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Information Transmission and Preference Similarity

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  • Blume, A.

    (Tilburg University, Center for Economic Research)

Abstract

This paper examines sets of Nash equilibria in sender-receiver games that are stable against replacement by alternative Nash equilibria. Such stable sets exist. In {\em partial common interest games} they contain only informative equilibria. The stability requirement sharpens currently available predictions for such games by (1) weakening the partial common interest condition, (2) ruling out strictly dominated actions, (3) reflecting the informativeness of the sender's strategy in the receiver's reply, and (4) by ruling out pooling actions. This approach is then used as a step toward unifying the study of partial common interest games and of Crawford and Sobel's parametric model of preference similarity.

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Paper provided by Tilburg University, Center for Economic Research in its series Discussion Paper with number 1997-66.

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Date of creation: 1997
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Handle: RePEc:dgr:kubcen:199766

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  1. Myerson, Roger B., 1989. "Credible negotiation statements and coherent plans," Journal of Economic Theory, Elsevier, vol. 48(1), pages 264-303, June.
  2. Swinkels, J., 1991. "Evolutionary Stability with Equilibrium Entrants," Papers 9, Stanford - Institute for Thoretical Economics.
  3. Blume, A. & Kim, Y.G. & Sobel, J., 1993. "Evolutionary Stability in Games of Communication," Working Papers 93-07, University of Iowa, Department of Economics.
  4. Matsui, Akihiko, 1992. "Best response dynamics and socially stable strategies," Journal of Economic Theory, Elsevier, vol. 57(2), pages 343-362, August.
  5. Blume, A., 1994. "Evolution of the Meaning of Messages in Sender-Receiver Games : An Experiment," Discussion Paper 1994-91, Tilburg University, Center for Economic Research.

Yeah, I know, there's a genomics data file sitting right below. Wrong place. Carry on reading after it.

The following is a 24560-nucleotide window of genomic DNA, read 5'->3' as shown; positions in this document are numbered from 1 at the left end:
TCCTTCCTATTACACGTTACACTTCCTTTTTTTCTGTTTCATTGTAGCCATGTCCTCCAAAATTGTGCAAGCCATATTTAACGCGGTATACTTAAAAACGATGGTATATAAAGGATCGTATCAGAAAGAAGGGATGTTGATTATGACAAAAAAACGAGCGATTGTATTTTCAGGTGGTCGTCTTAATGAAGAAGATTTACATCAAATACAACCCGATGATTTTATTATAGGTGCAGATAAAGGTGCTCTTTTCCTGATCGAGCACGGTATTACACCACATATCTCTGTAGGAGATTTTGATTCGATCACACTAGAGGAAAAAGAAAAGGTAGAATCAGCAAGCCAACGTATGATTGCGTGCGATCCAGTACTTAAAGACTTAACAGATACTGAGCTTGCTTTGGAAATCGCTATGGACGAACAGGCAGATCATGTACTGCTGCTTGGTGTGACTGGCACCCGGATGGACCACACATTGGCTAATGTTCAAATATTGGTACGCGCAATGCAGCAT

6. Georg Nöldeke & Larry Samuelson, 1992. "The Evolutionary Foundations of Backward and Forward Induction," Discussion Paper Serie B 216, University of Bonn, Germany.
  7. Rabin, Matthew, 1990. "Communication between rational agents," Journal of Economic Theory, Elsevier, vol. 51(1), pages 144-170, June.
  8. David Austen-Smith & Jeffrey S. Banks, 1998. "Cheap Talk and Burned Money," Discussion Papers 1245, Northwestern University, Center for Mathematical Studies in Economics and Management Science.
  9. KOHLBERG, Elon & MERTENS, Jean-François, . "On the strategic stability of equilibria," CORE Discussion Papers RP -716, Université catholique de Louvain, Center for Operations Research and Econometrics (CORE).
  10. Rabin, Matthew & Sobel, Joel, 1993. "Deviations, Dynamics and Equilibrium Refinements," Department of Economics, Working Paper Series qt40s882v6, Department of Economics, Institute for Business and Economic Research, UC Berkeley.
  11. J. Farrell, 2010. "Meaning and Credibility in Cheap Talk Games," Levine's Working Paper Archive 533, David K. Levine.
  12. I. Gilboa & A. Matsui, 2010. "Social Stability and Equilibrium," Levine's Working Paper Archive 534, David K. Levine.
  13. Crawford, Vincent P & Sobel, Joel, 1982. "Strategic Information Transmission," Econometrica, Econometric Society, vol. 50(6), pages 1431-51, November.
  14. Blume, A., 1993. "Neighborhood Stability in Sender-Receiver Games," Working Papers 93-15, University of Iowa, Department of Economics.
  15. Stein, Jeremy C, 1989. "Cheap Talk and the Fed: A Theory of Imprecise Policy Announcements," American Economic Review, American Economic Association, vol. 79(1), pages 32-42, March.
  16. Steven A. Matthews & M. Okuno-Fujiwara & Andrew Postlewaite, 1990. "Refining Cheap-Talk Equilibria," Discussion Papers 892R, Northwestern University, Center for Mathematical Studies in Economics and Management Science.
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